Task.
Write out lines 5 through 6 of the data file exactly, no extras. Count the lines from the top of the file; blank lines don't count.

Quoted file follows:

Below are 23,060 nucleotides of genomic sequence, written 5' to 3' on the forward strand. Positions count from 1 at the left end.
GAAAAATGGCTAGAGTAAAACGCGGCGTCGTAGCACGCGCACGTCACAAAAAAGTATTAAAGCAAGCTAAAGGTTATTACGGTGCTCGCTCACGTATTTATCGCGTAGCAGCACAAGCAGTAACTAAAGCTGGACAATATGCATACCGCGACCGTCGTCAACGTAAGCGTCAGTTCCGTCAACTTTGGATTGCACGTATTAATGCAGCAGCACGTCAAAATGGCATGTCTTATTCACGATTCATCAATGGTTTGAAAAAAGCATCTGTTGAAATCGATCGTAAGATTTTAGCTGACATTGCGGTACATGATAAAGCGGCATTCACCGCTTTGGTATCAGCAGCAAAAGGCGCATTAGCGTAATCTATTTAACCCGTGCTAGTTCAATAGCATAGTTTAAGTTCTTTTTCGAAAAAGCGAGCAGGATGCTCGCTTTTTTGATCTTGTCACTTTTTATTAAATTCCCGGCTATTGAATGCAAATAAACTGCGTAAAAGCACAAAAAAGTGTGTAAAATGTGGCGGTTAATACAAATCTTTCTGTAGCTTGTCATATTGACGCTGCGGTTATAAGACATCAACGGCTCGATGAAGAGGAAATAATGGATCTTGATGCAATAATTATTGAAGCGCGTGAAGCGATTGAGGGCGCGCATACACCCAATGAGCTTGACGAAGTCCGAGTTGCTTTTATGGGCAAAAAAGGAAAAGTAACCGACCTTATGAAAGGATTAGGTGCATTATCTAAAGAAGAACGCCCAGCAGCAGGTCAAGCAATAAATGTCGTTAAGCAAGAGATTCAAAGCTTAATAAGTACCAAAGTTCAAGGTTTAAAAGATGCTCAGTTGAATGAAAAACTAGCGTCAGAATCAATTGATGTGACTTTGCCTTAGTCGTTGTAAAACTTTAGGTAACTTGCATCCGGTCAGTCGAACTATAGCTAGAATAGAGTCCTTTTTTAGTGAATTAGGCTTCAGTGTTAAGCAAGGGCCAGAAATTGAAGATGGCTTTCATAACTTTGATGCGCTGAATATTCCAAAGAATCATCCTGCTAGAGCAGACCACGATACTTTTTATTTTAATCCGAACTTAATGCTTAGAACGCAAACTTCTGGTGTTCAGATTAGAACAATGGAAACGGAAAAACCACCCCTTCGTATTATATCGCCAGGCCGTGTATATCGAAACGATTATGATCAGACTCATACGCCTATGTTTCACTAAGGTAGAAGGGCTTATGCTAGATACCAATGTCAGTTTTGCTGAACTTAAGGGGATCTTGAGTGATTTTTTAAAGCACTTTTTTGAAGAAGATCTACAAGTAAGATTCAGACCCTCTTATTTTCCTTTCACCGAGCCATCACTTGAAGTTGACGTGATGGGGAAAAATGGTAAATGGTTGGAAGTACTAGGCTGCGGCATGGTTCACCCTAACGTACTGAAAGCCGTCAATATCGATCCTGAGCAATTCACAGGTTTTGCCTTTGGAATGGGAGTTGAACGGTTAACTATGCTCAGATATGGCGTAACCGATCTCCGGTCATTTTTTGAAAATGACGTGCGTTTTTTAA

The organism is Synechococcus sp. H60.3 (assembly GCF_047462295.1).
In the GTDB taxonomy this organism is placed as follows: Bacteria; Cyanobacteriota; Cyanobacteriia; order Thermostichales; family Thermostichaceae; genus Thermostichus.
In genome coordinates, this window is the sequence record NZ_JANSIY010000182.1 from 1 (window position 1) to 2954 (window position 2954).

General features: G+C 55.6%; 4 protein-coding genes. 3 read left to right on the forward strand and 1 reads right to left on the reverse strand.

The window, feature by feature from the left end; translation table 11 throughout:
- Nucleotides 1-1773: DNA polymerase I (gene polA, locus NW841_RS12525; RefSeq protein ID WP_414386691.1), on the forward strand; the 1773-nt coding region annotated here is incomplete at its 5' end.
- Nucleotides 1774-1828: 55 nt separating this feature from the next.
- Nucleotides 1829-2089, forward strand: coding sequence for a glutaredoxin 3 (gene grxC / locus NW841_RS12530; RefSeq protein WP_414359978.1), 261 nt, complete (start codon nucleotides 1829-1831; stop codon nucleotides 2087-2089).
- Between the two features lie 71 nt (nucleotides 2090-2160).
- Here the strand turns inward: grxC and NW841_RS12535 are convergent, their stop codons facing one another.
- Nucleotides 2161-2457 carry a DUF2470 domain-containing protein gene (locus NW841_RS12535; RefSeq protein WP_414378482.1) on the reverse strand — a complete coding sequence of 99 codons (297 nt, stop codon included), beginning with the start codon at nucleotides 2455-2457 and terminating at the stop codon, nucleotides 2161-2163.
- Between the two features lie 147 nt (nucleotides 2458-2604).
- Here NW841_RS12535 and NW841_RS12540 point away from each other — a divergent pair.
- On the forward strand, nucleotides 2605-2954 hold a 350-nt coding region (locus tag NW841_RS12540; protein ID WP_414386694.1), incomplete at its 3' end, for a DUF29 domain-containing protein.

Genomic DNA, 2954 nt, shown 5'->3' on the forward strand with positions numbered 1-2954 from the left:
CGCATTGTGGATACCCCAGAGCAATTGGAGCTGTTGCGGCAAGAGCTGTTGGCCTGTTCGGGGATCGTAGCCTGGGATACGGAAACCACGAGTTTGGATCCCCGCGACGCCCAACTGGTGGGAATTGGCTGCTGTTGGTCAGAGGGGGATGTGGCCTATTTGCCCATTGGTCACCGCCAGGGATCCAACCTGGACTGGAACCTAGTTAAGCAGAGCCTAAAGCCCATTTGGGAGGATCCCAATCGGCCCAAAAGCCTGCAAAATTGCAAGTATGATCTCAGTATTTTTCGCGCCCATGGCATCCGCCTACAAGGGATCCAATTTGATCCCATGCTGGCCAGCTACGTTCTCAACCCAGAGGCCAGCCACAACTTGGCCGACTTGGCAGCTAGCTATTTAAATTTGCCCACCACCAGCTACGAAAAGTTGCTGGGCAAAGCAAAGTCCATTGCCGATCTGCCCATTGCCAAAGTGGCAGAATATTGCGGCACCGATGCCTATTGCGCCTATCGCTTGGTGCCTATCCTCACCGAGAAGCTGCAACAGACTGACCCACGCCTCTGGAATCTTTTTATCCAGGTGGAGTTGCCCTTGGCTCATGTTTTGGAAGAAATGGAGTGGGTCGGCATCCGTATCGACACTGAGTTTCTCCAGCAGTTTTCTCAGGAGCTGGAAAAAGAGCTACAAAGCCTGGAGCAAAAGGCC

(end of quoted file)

In genome coordinates, this window is the sequence record NZ_JANSIY010000182.1 from 1 (window position 1) to 2954 (window position 2954).

General features: G+C 55.6%; 4 protein-coding genes. 3 read left to right on the forward strand and 1 reads right to left on the reverse strand.